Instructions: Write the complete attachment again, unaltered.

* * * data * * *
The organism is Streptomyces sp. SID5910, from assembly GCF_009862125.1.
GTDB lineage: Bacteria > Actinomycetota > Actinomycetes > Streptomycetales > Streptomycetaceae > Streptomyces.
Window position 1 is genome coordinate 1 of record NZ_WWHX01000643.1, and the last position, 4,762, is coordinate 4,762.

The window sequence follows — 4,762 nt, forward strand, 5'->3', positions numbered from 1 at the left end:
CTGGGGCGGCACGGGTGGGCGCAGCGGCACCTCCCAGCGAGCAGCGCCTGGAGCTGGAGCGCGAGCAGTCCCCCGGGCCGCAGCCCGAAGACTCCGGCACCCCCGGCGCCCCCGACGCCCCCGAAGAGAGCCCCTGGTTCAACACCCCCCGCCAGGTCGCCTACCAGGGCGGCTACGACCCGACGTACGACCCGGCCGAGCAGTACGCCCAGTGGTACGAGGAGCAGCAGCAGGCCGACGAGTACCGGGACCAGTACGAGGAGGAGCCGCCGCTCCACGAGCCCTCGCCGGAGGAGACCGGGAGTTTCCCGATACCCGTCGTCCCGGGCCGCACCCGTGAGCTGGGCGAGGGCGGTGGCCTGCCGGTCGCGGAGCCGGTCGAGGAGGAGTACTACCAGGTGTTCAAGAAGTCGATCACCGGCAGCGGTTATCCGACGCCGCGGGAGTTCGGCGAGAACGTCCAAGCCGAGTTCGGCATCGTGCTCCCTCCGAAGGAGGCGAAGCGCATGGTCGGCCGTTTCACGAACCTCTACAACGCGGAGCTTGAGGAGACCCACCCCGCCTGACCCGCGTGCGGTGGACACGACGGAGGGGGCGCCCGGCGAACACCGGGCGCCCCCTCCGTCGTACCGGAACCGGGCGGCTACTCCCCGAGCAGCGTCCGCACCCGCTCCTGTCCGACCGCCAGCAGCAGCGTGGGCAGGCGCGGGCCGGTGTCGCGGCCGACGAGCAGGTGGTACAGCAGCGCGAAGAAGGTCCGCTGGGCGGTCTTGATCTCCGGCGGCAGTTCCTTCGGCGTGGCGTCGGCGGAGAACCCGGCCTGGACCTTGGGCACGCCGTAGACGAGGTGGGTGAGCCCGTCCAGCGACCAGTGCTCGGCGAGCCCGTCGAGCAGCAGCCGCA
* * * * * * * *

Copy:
The organism is Streptomyces sp. SID5910, from assembly GCF_009862125.1.
GTDB lineage: Bacteria > Actinomycetota > Actinomycetes > Streptomycetales > Streptomycetaceae > Streptomyces.
Window position 1 is genome coordinate 1 of record NZ_WWHX01000643.1, and the last position, 4,762, is coordinate 4,762.

The window sequence follows — 4,762 nt, forward strand, 5'->3', positions numbered from 1 at the left end:
CTGGGGCGGCACGGGTGGGCGCAGCGGCACCTCCCAGCGAGCAGCGCCTGGAGCTGGAGCGCGAGCAGTCCCCCGGGCCGCAGCCCGAAGACTCCGGCACCCCCGGCGCCCCCGACGCCCCCGAAGAGAGCCCCTGGTTCAACACCCCCCGCCAGGTCGCCTACCAGGGCGGCTACGACCCGACGTACGACCCGGCCGAGCAGTACGCCCAGTGGTACGAGGAGCAGCAGCAGGCCGACGAGTACCGGGACCAGTACGAGGAGGAGCCGCCGCTCCACGAGCCCTCGCCGGAGGAGACCGGGAGTTTCCCGATACCCGTCGTCCCGGGCCGCACCCGTGAGCTGGGCGAGGGCGGTGGCCTGCCGGTCGCGGAGCCGGTCGAGGAGGAGTACTACCAGGTGTTCAAGAAGTCGATCACCGGCAGCGGTTATCCGACGCCGCGGGAGTTCGGCGAGAACGTCCAAGCCGAGTTCGGCATCGTGCTCCCTCCGAAGGAGGCGAAGCGCATGGTCGGCCGTTTCACGAACCTCTACAACGCGGAGCTTGAGGAGACCCACCCCGCCTGACCCGCGTGCGGTGGACACGACGGAGGGGGCGCCCGGCGAACACCGGGCGCCCCCTCCGTCGTACCGGAACCGGGCGGCTACTCCCCGAGCAGCGTCCGCACCCGCTCCTGTCCGACCGCCAGCAGCAGCGTGGGCAGGCGCGGGCCGGTGTCGCGGCCGACGAGCAGGTGGTACAGCAGCGCGAAGAAGGTCCGCTGGGCGGTCTTGATCTCCGGCGGCAGTTCCTTCGGCGTGGCGTCGGCGGAGAACCCGGCCTGGACCTTGGGCACGCCGTAGACGAGGTGGGTGAGCCCGTCCAGCGACCAGTGCTCGGCGAGCCCGTCGAGCAGCAGCCGCA